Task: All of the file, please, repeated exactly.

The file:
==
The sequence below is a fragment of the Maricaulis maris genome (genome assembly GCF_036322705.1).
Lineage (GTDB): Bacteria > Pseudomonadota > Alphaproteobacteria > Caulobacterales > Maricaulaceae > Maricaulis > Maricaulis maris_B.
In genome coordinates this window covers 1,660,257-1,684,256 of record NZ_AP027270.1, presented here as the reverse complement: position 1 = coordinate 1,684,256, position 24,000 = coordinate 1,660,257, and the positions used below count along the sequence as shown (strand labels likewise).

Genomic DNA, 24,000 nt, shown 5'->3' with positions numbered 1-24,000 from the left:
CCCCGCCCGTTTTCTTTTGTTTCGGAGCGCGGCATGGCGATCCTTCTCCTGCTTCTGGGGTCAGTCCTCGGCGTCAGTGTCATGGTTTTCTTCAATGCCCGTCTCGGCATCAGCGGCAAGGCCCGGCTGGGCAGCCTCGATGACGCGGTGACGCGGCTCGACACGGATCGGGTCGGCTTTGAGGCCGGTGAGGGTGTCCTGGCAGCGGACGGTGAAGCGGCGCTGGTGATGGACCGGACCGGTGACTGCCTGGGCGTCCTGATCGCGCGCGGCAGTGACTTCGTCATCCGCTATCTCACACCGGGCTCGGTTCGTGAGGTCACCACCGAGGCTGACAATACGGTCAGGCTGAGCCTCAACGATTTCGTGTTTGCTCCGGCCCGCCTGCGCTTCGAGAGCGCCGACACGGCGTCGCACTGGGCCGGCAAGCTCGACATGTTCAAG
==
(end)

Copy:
The sequence below is a fragment of the Maricaulis maris genome (genome assembly GCF_036322705.1).
Lineage (GTDB): Bacteria > Pseudomonadota > Alphaproteobacteria > Caulobacterales > Maricaulaceae > Maricaulis > Maricaulis maris_B.
In genome coordinates this window covers 1,660,257-1,684,256 of record NZ_AP027270.1, presented here as the reverse complement: position 1 = coordinate 1,684,256, position 24,000 = coordinate 1,660,257, and the positions used below count along the sequence as shown (strand labels likewise).

Genomic DNA, 24,000 nt, shown 5'->3' with positions numbered 1-24,000 from the left:
CCCCGCCCGTTTTCTTTTGTTTCGGAGCGCGGCATGGCGATCCTTCTCCTGCTTCTGGGGTCAGTCCTCGGCGTCAGTGTCATGGTTTTCTTCAATGCCCGTCTCGGCATCAGCGGCAAGGCCCGGCTGGGCAGCCTCGATGACGCGGTGACGCGGCTCGACACGGATCGGGTCGGCTTTGAGGCCGGTGAGGGTGTCCTGGCAGCGGACGGTGAAGCGGCGCTGGTGATGGACCGGACCGGTGACTGCCTGGGCGTCCTGATCGCGCGCGGCAGTGACTTCGTCATCCGCTATCTCACACCGGGCTCGGTTCGTGAGGTCACCACCGAGGCTGACAATACGGTCAGGCTGAGCCTCAACGATTTCGTGTTTGCTCCGGCCCGCCTGCGCTTCGAGAGCGCCGACACGGCGTCGCACTGGGCCGGCAAGCTCGACATGTTCAAG